Down the rabbit hole to English class
“I have three arms, and I am usually hung on the wall or on the desk,” the quizmaster says. “I don’t eat often, but I usually eat batteries. People use me to tell time. What am I?”
The quizmaster stands at the entrance to Seocho English Park, an “Alice in Wonderland” style theme park where English is the only language and surrealism is the defining motif.
Seocho English Park, also known as Alice Park, sits on 4,000 square meters (one acre) in Yangjae, southern Seoul. Besides having plenty of opportunities to converse in English, visitors can play games, perform in plays, make crafts and learn about American culture. The park employs 12 native speakers as teachers in addition to 10 bilingual assistants, who serve as guides.
The Seocho district, which includes Yangjae, wanted to create a place where visitors could practice everyday English expressions outside of a classroom. Since 2003, it had been operating a teacher exchange program, in which American English teachers were assigned to schools in the district, but it felt the program was limited and wanted to do something more. The solution was an English theme park.
The characters and buildings in the park are all modeled after “Alice in Wonderland.” Most of the buildings, which are shaped like a shoe, cat, cave, hat or giant cog, serve as classrooms. Random objects, including oversized apples, mushrooms, logs, flowers, frogs and cutout soldiers have sensors that recognize approaching visitors, cuing them to speak up.
For example, there’s a “flying log” that teaches words and phrases commonly used when traveling. The cutout soldier plays a game similar to “Simon Says,” commanding visitors to raise their hands or stand on one foot.
Real-life characters also wander around the park, dressed up as a tourist, photographer, reporter, magician, police officer and, of course, the quizmaster. The tourist asks directions, the reporter wants to interview visitors, the photographer takes pictures of visitors, the magician shows off magic tricks and the police officer hands out yellow cards to those who speak languages other than English.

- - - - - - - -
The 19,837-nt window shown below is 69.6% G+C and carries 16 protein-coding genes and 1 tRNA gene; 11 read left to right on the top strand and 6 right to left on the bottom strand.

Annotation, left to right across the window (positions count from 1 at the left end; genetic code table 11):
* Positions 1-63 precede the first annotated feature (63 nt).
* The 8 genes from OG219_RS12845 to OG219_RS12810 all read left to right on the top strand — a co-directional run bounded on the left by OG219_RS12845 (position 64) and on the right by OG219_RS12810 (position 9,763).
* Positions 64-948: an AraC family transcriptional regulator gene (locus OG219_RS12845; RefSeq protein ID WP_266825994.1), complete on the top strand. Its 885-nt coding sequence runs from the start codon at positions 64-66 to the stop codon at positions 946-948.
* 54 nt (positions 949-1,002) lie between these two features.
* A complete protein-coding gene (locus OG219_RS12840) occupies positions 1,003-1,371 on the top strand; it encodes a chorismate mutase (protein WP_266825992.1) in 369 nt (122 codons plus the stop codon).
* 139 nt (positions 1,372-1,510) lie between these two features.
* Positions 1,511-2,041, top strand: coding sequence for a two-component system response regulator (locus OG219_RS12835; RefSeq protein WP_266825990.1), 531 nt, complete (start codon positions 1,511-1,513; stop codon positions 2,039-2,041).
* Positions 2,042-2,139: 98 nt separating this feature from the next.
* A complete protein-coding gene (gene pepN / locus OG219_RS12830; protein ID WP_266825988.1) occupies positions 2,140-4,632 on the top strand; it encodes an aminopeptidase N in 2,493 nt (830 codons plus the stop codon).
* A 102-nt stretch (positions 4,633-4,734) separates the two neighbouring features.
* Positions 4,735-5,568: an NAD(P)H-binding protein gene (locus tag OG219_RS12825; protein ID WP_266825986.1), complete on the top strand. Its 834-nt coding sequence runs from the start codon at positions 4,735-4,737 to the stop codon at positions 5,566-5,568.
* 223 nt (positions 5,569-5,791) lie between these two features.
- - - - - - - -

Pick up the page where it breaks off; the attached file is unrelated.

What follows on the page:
The teachers say they prefer acting in a park to working in a classroom.
“I really wanted to travel, but I didn’t have money, so I decided to get a job in another country, and Korea seemed really exciting,” said Amanda from Portland, Oregon.
“Most teachers are in their early 20s and are interested in traveling in Asia,” said Kang Soo-hyun, an official at White Next, the park’s operator. “They think of it as a life-enhancing experience.”
One of the things teachers and visitors say they like about the theme park is the fact that there is no curriculum or textbook to follow and students don’t have to spend time memorizing sentences.
A Canadian teacher named Jeffrey said he used to teach English at a private institution, but decided to teach here instead because of the informal atmosphere.
“The offer was like any university or public school,” Jeffrey said. “But the main thing that I liked about this job was the setting.”
The teachers use their actions to explain words and phrases. In the Tic-Tac Clock House (so named because it has giant cogs stuck in the roof), four kids played a game with a colorful parachute. The teacher told the children to shake, lift up, go under or let go of the parachute and asked them to say the words out loud as they did so.
Parents are equally attracted to the informal style of learning.
“They’re actually doing it rather than just learning the word ‘shake.’ They’re actually shaking the object,” said Lee Ji-young, a mother of one of the children in the clock house. “The children like it more because it’s not like studying.”
by Limb Jae-un
The park is open from 9:30 a.m. through 5 p.m., except Mondays. Visitors are advised to first check www.alicepark.co.kr or call (02) 2058-0505.